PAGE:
4. How do I create events in javascript?

  5. How do I feature detect in javascript?

Pretty much covers most things you need to do in Javascript.

  1. Always use semicolons. Implicit semicolons (in JS) are a horrible idea, especially with some of the interesting syntax floating around in common usage. They are also generally required by any JS minifier.
  2. Avoid eval(). This causes all sorts of problems, and is a very quick way to slow down your application. Most uses are actually abuses. Every time you think you need to use eval(), double and triple check for another way; there is almost always a cleaner, easier way unless you are actually trying to execute an entire string worth of JavaScript.
  3. (function() {/* stuff */})() is a good way to encase a set of code and create a local scope for it. Using objects is another, often better, way; objects are more analogous to namespaces in other languages when used in this way. Just watch out for this. Unlike most other languages, this doesn't always reference what you might intuitively think it does. Also remember that unless otherwise specified all JS variables, functions and other objects are all global, even across multiple .js files.
  4. Find and learn/use a good JS library. jQuery is one of the more popular ones. These will do a lot of the heavy lifting for you including things like feature detection and abstracting away DOM manipulation and the multiple ways different things have been implemented in different browsers.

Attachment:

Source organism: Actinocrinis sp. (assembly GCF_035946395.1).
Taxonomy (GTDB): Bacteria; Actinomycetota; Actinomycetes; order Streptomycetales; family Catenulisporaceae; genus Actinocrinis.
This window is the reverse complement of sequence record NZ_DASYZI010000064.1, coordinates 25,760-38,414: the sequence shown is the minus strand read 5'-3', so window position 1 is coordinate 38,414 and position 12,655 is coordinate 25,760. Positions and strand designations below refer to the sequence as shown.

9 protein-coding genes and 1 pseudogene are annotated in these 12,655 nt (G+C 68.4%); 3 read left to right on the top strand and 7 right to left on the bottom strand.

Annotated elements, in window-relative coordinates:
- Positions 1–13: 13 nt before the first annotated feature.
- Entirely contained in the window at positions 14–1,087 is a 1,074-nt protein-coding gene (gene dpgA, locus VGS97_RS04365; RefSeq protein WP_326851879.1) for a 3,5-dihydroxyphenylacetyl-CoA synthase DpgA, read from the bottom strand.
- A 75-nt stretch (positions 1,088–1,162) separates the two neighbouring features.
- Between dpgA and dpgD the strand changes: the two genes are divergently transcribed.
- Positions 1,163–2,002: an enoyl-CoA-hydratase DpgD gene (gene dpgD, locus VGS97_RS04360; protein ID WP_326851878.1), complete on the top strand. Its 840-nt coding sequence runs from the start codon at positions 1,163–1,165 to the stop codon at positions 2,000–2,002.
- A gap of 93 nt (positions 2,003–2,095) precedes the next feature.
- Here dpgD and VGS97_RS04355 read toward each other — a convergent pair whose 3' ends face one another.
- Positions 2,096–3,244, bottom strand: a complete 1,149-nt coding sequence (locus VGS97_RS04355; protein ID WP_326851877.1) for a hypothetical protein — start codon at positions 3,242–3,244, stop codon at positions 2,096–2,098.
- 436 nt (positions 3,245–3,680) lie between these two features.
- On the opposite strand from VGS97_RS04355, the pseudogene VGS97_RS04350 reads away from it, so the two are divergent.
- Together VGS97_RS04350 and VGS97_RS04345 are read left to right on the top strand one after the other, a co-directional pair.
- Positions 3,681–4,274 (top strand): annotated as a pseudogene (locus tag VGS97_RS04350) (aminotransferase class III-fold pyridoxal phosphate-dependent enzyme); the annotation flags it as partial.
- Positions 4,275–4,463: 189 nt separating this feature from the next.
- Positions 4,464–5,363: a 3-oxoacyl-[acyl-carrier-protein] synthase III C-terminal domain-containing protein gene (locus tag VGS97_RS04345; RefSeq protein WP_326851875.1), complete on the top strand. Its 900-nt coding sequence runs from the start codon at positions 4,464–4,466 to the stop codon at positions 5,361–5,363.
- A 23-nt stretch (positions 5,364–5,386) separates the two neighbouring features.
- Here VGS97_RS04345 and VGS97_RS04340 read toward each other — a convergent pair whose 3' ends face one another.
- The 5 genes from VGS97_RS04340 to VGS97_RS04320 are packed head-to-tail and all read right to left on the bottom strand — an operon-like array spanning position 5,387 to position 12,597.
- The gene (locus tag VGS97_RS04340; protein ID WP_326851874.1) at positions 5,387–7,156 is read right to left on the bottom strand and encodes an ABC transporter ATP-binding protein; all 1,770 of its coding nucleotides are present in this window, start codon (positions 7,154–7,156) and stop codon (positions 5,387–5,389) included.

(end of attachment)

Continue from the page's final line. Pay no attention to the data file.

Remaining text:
5. Always use semicolons. Seriously. Get an IDE that warns you when you forget them. I don't want to sound ranty, but there's been a few times where bugs have been introduced just for the lack of a semicolon and the browser won't warn you about these.
  • You don't always need semicolons, However I will agree it is good practise.
    – rlemon
    Commented Sep 29, 2011 at 14:37
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    ASI rules are the same in all JS engines so your code in one place should behave the same in another. It's nice to see semicolons in all the right places but it's probably not going to kill you like other problems will. That being said, you should beware of ASI, doing things like return, and the next line containing your data, you'll have actually said return ; due to ASI. I'd say it's more important to understand ASI and whitespace rules than it is "always use semicolons." But it's a great way to save yourself.
    – Incognito
    Commented Sep 29, 2011 at 14:41
  • +1 for avoiding eval, -1 for semicolon paranoia. JavaScript's semicolon insertion has particular rules which, when followed, are very logical. Check it out
    – Ryan Kinal
    Commented Sep 29, 2011 at 14:42
  • @Incognito +1 I'd say it's more important to understand ASI and whitespace rules than it is "always use semicolons."
    – rlemon
    Commented Sep 29, 2011 at 14:52
  • For everyone who says that you don't always need semicolons; come back to us when you've done actual cross-browser development in javascript (see IE6, 7, and 8).
    – Spoike
    Commented Jan 31, 2012 at 19:44

I believe classes to be a quite powerful tool to structure code. There's a lot of language agnostic rules on how to design class based systems and some OO principles are actually more obviously implemented when using classes.
Therefore I suggest you have a look at CoffeeScript.